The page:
Summer vegetable gardens often produce squash in copious amounts. Once you have made squash casserole, bread and fricassee, and given away all the surplus your neighbors can eat, consider preserving some squash in the freezer using a Foodsaver. The Foodsaver seals food in plastic bags, removing all the air and providing an airtight seal. Foods preserved in this way stay fresher longer in the freezer. There are three models of the Foodsaver, but the basic method for freezing squash is the same for all three models.
Things You'll Need
Foodsaver plastic bags
Choose fresh squash free of blemishes. Wash, dry and cut it into cubes or slices. Heat a large pot of water to boiling and prepare a large bowl of water half filled with ice water. Blanch the squash by dropping it in boiling water for three minutes. Remove the squash immediately with a slotted spoon and plunge it into the ice water to stop the cooking process. Blanch the squash in small batches so that the boiling water remains hot and the ice water remains cold.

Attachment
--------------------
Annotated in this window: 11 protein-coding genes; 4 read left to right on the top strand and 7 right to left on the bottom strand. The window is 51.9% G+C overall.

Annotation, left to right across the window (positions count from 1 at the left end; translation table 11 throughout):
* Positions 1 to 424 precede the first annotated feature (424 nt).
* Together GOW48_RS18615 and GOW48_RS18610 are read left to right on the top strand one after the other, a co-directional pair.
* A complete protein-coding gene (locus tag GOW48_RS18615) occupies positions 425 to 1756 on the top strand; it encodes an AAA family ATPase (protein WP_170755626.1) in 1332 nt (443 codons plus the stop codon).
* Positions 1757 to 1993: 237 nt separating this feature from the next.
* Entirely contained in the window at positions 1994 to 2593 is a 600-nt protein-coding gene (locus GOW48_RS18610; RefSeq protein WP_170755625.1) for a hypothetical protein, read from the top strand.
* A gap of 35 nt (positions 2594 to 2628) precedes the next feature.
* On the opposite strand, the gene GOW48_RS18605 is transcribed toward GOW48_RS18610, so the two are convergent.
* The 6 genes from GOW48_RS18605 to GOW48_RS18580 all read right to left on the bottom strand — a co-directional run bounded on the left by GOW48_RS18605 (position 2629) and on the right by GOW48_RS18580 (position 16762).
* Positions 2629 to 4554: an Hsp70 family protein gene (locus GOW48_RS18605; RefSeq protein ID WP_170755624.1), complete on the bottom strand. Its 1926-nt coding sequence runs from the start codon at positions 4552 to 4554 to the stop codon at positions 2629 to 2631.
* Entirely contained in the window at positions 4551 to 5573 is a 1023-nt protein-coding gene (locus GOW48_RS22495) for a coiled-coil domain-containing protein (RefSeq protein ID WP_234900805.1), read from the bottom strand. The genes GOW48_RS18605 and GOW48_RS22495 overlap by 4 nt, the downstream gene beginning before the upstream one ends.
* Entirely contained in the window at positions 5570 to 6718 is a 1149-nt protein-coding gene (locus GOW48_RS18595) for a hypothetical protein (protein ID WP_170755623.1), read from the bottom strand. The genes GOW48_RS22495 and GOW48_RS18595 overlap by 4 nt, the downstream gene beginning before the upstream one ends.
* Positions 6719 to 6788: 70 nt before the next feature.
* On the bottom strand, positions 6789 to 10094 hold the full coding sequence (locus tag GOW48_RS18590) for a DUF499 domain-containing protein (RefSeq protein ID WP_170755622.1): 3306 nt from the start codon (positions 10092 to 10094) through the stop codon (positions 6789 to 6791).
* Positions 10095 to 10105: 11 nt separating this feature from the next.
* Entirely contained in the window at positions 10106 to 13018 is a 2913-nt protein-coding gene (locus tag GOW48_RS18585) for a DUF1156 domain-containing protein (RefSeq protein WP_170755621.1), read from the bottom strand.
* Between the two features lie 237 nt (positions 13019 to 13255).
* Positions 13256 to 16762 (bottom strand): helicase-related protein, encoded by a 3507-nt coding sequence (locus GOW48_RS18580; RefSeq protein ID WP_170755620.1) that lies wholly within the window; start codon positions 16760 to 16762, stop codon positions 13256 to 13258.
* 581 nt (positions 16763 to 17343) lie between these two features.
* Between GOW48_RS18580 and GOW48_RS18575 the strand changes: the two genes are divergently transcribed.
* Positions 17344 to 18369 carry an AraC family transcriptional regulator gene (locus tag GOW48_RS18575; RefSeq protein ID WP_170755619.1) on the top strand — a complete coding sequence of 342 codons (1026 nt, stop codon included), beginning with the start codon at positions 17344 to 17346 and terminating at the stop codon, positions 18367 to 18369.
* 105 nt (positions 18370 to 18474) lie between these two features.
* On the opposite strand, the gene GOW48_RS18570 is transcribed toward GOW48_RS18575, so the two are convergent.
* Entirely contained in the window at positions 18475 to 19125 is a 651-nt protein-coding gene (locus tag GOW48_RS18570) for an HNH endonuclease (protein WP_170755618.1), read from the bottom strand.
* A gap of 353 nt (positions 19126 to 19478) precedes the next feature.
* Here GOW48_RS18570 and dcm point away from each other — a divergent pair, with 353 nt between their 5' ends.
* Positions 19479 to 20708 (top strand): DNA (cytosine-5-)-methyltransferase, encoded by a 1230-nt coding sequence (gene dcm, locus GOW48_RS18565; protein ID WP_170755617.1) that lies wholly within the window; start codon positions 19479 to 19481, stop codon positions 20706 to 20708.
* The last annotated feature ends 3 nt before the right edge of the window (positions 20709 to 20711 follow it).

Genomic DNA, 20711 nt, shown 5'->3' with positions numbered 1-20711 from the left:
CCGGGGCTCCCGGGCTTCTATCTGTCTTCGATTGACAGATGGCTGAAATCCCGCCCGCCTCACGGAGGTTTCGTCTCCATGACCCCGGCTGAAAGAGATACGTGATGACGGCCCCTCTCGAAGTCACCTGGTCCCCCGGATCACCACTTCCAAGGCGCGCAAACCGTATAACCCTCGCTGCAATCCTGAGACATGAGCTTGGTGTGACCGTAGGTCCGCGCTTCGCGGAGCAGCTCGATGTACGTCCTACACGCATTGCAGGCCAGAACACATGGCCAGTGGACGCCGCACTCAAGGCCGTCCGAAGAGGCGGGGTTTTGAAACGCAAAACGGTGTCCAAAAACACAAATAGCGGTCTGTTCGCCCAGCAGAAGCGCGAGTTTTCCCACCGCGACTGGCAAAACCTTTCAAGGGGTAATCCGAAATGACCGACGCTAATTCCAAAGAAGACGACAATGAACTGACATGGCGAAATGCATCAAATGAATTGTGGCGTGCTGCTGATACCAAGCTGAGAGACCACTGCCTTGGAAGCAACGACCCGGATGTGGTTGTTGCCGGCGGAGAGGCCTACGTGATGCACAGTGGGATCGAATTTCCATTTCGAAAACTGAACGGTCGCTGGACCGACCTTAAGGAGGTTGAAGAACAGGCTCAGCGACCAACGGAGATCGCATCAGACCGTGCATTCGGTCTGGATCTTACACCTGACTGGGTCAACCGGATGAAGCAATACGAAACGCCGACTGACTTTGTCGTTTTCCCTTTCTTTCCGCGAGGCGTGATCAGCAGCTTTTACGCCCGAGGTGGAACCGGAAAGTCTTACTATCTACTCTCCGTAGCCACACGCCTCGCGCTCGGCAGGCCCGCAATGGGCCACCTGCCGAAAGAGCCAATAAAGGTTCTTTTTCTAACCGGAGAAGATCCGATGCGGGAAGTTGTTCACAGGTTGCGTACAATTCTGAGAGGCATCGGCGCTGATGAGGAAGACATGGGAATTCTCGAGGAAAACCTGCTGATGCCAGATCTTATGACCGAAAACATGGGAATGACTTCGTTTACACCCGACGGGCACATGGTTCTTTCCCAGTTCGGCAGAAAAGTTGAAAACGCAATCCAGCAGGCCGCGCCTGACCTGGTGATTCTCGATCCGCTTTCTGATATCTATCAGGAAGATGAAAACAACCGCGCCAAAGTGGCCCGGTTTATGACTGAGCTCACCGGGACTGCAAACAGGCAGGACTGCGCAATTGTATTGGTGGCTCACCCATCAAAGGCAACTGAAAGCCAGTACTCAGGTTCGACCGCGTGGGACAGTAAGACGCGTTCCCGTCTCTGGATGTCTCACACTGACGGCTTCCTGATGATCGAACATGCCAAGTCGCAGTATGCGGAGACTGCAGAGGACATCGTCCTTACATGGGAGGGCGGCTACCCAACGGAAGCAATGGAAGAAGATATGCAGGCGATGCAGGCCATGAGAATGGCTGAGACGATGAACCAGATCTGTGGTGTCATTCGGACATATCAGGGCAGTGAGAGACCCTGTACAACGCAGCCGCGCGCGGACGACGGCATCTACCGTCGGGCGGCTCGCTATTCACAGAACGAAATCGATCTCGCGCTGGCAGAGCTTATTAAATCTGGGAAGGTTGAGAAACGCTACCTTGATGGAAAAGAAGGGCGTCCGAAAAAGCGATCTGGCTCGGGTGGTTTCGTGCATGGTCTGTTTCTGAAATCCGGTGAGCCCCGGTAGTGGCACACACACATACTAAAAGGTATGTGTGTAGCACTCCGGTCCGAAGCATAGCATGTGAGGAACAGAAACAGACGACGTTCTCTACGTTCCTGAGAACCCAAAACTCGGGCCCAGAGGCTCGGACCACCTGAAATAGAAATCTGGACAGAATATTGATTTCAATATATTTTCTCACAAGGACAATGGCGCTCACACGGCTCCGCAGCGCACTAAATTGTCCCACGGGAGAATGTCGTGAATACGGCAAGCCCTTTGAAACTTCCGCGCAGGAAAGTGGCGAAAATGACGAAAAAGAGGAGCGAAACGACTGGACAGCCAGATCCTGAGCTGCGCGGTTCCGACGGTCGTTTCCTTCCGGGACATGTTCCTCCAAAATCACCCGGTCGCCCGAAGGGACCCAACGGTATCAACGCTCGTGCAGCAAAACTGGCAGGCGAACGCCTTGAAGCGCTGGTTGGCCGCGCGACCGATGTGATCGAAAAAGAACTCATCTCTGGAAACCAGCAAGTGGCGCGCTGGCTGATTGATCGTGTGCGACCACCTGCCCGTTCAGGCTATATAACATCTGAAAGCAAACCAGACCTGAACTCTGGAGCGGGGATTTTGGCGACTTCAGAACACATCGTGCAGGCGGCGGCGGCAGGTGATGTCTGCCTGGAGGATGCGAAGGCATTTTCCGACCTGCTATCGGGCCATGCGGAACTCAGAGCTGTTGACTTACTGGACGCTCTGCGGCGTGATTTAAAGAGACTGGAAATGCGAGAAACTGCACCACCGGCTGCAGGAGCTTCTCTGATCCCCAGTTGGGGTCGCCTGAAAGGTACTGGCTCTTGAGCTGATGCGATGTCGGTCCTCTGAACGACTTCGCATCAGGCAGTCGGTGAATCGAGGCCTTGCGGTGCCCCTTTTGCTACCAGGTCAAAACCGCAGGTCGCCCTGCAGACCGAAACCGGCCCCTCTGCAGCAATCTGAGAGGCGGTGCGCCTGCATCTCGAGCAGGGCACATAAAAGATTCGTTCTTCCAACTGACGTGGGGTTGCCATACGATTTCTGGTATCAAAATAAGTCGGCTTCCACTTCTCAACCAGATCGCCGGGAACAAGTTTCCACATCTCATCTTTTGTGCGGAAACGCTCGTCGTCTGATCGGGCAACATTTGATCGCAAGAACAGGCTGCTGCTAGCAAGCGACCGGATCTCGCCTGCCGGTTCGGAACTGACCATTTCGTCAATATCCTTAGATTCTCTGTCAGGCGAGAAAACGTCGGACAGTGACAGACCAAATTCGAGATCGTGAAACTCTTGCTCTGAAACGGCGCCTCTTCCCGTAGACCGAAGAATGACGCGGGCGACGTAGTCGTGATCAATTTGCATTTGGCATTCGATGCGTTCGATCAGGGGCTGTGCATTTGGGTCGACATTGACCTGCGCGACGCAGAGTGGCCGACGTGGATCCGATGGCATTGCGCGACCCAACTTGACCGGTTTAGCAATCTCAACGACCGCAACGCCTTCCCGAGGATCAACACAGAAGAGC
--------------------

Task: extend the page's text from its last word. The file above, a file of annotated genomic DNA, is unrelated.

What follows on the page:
Spread the blanched squash on a cookie sheet in a single layer. Place in the freezer and allow the individual slices to freeze completely. This preliminary step is necessary to keep the squash from forming one solid lump when it is sealed in the Foodsaver bag and frozen.
Place the Foodsaver on a clean, dry counter or table and plug it in. Open the lid—if it does not readily open, you may need to push down on the star designs to release the locks. Remove the pre-frozen squash from the cookie sheets and place in Foodsaver plastic bags, filling no more than three-quarters full.
Push the open end of one of the plastic bags of squash into the slot on the Foodsaver and close the lid. If you have the Vac 550 model, you may need to push the locks in on both sides; the 1050 model will require you to pull the locks forward to pop them into place.
Push the "On" button and then wait while the Foodsaver seals the bag. A series of lights will come on and then turn off when the bag is sealed. You can then remove the bag and seal the next bag. Place the sealed bags of squash in the freezer, where they will remain fresh for two to three years.